Included in Score’s 1955 resume were a one-hitter (with 10 strikeouts), a two-hitter (with 11 walks), three three-hitters (two runs total, 32 strikeouts), and a Rookie of the Year Award. The Hall of Fame collections contain a ball Score used that season, when he set an American League record for rookies (a mark that still stands) with his 245 strikeouts.
The only question mark was control; he averaged about six walks per nine innings of work. That issue was raised again in his first start of 1956, in which he allowed just two hits to the White Sox but lost 1-0 on a run built from two walks, a wild pitch, and a sacrifice fly.
Score did lower his walk rate to 4.7 per nine innings in 1956, and that made a big difference. He continued to pile on the strikeouts, once again leading both leagues with 263, 37 percent more than runner-up Billy Pierce. Eleven times he struck out at least ten men, with gaudy totals like 15, 14, 14, 13, and 13. He completed 16 of his 33 starts, with five shutouts, two two-hitters, and four three-hitters.
While Koufax spent 1956 waiting for a chance to shine, pitching in just 16 games, winning twice and peaking at seven strikeouts, Score was establishing himself – at age 23 – as the premier lefty in the game. Koufax didn’t pitch at all after Sept. 2. Still going strong in September, Score reeled off five straight complete-game victories to cap off a tremendous sophomore season, compiling 52 strikeouts in those five starts while allowing just eight runs on 25 hits. His 1956 record was a stellar 20-9 with a 2.53 ERA.
As 1957 began, Score was hailed for his precocious achievements and boundless future. A Sporting News profile was headlined “Will Herb Score Be Greatest Lefthander?” and it was a legitimate question. A BBWAA poll ranked him as having the seventh-best fastball ever. Red Sox general manager Joe Cronin offered the Indians a million dollars for Score, but they wouldn’t part with him.
His season began with a tough 3-2 loss to the White Sox, an 11-inning complete game in which he fanned 10 and walked 11. He bounced back with two great outings, beating the White Sox 5-0 on a four-hitter and the Tigers 2-1 on a three-hitter. Facing the Senators on May 1, he sailed through the first six innings, allowing only one hit and striking out a dozen. Leading 4-1, sporting a 1957 ERA of 1.03, with a puny 15 hits allowed and 39 strikeouts in 35 innings, Score had to think that the prognosticators might be right. He might turn into the best left-hander ever.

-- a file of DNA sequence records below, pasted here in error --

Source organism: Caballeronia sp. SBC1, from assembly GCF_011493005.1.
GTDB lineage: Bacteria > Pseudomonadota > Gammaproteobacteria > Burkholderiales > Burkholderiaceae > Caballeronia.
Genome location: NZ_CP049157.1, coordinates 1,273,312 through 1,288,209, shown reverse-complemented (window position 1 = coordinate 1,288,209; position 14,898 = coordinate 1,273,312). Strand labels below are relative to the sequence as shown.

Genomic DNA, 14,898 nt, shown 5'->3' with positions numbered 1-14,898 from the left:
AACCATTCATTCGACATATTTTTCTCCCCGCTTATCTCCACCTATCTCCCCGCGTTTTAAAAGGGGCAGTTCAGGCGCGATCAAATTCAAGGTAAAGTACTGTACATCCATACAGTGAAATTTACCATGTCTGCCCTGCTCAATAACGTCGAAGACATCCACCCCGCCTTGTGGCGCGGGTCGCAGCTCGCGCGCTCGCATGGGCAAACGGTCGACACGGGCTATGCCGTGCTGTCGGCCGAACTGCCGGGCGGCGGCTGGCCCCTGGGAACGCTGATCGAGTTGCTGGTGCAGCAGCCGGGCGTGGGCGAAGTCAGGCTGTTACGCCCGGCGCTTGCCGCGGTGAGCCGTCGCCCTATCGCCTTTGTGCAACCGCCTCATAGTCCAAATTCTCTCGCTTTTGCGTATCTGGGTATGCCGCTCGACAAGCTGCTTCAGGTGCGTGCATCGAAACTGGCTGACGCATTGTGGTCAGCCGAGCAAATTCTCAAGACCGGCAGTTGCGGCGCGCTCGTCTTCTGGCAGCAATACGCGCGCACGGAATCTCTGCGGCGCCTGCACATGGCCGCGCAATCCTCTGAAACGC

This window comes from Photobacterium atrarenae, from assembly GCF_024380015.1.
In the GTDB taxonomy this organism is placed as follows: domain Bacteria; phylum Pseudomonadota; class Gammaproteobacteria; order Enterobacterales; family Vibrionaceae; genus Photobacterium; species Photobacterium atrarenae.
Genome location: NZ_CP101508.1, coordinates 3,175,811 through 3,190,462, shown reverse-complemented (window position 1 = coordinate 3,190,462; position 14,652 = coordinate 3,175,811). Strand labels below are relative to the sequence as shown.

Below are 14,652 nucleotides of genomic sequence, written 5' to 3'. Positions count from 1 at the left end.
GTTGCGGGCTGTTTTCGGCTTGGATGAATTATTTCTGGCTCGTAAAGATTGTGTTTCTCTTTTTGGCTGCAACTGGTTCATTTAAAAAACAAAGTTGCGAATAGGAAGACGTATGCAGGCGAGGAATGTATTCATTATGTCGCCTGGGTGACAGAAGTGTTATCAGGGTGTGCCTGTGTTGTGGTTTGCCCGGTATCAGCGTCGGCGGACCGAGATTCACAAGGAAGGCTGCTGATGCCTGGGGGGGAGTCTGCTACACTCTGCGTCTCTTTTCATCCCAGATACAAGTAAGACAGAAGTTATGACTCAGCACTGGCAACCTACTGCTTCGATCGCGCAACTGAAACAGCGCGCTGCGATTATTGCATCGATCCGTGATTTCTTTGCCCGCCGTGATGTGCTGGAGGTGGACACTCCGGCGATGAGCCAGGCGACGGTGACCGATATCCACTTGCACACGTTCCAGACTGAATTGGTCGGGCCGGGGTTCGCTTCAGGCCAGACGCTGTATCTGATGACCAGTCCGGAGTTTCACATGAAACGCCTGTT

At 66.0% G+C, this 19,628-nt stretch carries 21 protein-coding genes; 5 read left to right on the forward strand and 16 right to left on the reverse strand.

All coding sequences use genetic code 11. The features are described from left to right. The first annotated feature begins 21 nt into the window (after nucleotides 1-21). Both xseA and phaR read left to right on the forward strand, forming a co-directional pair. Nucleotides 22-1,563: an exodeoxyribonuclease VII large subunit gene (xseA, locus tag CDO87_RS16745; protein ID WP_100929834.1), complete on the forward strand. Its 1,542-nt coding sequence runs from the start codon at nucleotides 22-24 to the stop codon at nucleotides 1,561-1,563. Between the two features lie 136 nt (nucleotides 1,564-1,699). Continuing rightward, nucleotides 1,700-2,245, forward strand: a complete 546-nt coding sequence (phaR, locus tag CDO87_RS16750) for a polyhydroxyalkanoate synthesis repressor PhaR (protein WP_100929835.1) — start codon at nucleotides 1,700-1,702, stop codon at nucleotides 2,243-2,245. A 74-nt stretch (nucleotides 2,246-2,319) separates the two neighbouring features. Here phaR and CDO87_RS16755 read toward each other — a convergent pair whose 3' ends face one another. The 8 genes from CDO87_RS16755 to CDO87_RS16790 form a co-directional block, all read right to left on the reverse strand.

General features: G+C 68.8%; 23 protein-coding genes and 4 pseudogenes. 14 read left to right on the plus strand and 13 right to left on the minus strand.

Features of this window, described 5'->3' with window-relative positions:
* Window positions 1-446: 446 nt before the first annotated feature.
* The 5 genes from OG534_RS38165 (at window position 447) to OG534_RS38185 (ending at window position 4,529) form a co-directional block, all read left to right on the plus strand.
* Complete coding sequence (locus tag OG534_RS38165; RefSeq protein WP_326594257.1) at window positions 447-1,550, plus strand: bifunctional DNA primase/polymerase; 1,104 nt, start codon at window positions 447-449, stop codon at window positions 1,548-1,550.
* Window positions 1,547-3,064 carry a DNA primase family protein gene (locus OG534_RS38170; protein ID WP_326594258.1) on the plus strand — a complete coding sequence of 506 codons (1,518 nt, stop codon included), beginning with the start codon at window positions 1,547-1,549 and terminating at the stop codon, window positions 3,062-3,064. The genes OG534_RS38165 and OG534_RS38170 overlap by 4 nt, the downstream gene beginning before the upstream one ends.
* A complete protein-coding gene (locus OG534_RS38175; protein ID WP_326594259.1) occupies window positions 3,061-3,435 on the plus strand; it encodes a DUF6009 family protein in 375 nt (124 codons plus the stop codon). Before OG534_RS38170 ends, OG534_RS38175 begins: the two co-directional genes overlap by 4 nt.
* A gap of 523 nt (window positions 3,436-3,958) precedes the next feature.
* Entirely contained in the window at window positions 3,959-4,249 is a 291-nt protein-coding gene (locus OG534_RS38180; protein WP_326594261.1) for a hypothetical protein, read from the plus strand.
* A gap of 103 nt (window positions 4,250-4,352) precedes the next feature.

Then fate intervened. First came a bad inning against the Senators, a walk and three straight hits which knocked him out and cost him his third victory in four 1957 starts. He had to wait six days to pitch again, facing the Yankees in Cleveland on May 7. He retired leadoff hitter Hank Bauer on a ground ball. Up stepped Gil McDougald, and one line drive later, the bloodied Score began a tortuous odyssey on the comeback trail.
He didn’t pitch again until 1958, then injured his arm. He insisted that his eye was fine, but it didn’t matter. His arm never came back to form, and he retired in 1962, just shy of his 29th birthday. Roughly two-thirds of his career wins and strikeouts occurred before his injury – that is, before he turned 24. Multiply his early innings pitched by eight to compare his statistics to the average Hall of Fame pitcher’s. Even without estimating improved numbers during his prime, he would top 300 wins and 4,200 strikeouts.
Score, however, made the best of his situation and went on to enjoy a long tenure as an Indians broadcaster. But for fans of the game, it is easy to wonder how great he would have been.
Gabriel Schechter is a Library Associate at the National Baseball Hall of Fame and Museum